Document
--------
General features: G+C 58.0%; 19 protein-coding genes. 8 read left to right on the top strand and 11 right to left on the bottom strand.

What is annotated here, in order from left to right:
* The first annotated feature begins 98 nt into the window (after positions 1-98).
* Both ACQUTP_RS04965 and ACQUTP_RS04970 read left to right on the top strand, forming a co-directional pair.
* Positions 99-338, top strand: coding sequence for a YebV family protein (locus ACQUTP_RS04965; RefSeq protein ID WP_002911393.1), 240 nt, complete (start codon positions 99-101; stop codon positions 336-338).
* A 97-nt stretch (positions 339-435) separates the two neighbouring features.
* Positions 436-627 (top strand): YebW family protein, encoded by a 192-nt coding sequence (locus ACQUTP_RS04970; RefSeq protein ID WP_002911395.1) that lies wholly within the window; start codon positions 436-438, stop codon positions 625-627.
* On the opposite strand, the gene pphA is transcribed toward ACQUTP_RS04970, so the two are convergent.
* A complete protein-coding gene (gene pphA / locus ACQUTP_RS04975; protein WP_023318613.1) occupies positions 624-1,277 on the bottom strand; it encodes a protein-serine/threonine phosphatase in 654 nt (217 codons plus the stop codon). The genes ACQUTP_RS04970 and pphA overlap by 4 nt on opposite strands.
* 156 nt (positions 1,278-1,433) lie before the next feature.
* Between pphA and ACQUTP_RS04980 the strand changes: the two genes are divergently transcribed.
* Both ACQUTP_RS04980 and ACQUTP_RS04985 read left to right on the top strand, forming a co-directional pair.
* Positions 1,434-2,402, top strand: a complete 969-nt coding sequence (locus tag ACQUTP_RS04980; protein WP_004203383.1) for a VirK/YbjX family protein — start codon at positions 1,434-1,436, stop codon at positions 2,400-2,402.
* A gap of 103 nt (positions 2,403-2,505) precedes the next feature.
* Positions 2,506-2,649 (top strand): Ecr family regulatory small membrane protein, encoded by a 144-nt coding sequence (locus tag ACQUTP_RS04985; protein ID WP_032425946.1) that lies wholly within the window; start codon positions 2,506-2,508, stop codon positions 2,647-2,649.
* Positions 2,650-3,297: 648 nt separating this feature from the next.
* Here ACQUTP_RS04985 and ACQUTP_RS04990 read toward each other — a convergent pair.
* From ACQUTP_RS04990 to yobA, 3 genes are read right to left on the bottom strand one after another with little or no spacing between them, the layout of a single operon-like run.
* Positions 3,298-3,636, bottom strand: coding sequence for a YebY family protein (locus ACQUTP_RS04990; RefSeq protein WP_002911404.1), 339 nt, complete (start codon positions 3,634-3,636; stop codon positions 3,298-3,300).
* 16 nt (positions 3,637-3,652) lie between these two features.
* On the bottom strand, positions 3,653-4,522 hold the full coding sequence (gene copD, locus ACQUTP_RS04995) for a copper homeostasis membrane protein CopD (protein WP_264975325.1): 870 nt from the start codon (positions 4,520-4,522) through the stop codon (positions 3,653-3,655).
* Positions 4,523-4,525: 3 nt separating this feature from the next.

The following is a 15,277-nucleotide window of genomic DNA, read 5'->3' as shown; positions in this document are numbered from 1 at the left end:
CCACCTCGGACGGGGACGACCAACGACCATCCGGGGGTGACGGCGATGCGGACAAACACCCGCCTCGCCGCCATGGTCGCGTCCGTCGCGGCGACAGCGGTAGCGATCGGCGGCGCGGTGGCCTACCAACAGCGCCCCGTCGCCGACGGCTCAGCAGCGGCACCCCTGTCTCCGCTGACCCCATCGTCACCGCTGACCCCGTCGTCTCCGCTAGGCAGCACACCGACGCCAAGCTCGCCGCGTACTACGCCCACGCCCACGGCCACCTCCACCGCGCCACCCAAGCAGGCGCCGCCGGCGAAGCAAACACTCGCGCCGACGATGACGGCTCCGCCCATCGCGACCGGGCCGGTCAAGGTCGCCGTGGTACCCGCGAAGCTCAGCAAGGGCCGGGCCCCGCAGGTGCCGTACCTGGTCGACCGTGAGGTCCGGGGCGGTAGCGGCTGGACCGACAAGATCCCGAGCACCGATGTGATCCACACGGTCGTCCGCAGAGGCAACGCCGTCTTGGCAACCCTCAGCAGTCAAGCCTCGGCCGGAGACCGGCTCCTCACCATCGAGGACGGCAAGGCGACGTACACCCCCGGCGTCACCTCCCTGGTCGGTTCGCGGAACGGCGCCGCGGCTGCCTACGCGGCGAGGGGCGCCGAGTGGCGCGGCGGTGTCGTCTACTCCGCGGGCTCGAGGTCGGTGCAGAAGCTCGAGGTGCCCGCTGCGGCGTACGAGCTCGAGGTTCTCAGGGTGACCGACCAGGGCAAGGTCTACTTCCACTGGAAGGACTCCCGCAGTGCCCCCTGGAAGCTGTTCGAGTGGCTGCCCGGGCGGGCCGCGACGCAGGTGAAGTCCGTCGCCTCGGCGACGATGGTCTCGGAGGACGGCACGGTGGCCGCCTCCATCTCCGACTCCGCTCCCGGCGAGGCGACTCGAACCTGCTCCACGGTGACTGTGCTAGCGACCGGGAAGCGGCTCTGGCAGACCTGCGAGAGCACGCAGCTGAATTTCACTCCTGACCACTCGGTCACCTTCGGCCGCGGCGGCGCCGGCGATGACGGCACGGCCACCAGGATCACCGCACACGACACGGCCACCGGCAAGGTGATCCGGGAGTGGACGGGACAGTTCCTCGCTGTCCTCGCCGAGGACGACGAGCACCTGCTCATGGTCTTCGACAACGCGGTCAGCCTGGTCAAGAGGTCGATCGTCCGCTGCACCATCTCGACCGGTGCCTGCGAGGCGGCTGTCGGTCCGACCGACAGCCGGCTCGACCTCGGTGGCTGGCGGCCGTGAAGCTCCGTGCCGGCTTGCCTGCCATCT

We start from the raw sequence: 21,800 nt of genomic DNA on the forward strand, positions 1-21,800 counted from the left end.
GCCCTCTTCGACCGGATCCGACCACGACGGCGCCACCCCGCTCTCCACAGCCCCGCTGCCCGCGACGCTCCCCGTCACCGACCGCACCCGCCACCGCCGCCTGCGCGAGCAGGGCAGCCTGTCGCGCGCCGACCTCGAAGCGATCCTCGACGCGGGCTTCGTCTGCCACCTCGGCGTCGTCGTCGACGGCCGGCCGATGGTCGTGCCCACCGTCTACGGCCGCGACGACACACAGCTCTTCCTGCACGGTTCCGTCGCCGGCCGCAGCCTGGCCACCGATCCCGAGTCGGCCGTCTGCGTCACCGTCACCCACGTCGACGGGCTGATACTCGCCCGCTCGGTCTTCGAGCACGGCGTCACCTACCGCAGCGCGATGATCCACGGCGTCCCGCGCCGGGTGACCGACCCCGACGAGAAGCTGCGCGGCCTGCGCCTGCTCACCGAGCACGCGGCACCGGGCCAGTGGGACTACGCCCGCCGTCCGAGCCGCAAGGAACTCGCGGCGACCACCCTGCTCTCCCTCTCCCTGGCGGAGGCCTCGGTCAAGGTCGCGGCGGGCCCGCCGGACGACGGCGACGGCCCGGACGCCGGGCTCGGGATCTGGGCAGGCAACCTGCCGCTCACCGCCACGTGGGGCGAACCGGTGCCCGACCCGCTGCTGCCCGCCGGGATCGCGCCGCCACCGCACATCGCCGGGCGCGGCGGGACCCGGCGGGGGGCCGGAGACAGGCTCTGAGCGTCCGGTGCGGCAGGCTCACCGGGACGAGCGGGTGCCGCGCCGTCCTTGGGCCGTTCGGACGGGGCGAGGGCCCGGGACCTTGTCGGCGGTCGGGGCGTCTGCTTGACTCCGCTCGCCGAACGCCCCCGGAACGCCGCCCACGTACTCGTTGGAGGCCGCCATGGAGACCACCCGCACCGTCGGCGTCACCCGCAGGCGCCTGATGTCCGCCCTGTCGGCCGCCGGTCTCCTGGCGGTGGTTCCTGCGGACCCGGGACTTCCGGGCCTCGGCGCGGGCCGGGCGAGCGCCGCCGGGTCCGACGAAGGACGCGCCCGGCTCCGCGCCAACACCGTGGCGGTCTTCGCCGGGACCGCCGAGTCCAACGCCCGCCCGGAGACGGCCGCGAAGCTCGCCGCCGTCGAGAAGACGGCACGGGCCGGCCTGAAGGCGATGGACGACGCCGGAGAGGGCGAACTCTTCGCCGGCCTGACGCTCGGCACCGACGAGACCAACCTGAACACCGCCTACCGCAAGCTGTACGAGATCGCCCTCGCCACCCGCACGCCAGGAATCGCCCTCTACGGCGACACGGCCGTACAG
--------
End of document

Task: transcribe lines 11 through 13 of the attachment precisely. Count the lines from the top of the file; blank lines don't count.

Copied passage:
* Between pphA and ACQUTP_RS04980 the strand changes: the two genes are divergently transcribed.
* Both ACQUTP_RS04980 and ACQUTP_RS04985 read left to right on the top strand, forming a co-directional pair.
* Positions 1,434-2,402, top strand: a complete 969-nt coding sequence (locus tag ACQUTP_RS04980; protein WP_004203383.1) for a VirK/YbjX family protein — start codon at positions 1,434-1,436, stop codon at positions 2,400-2,402.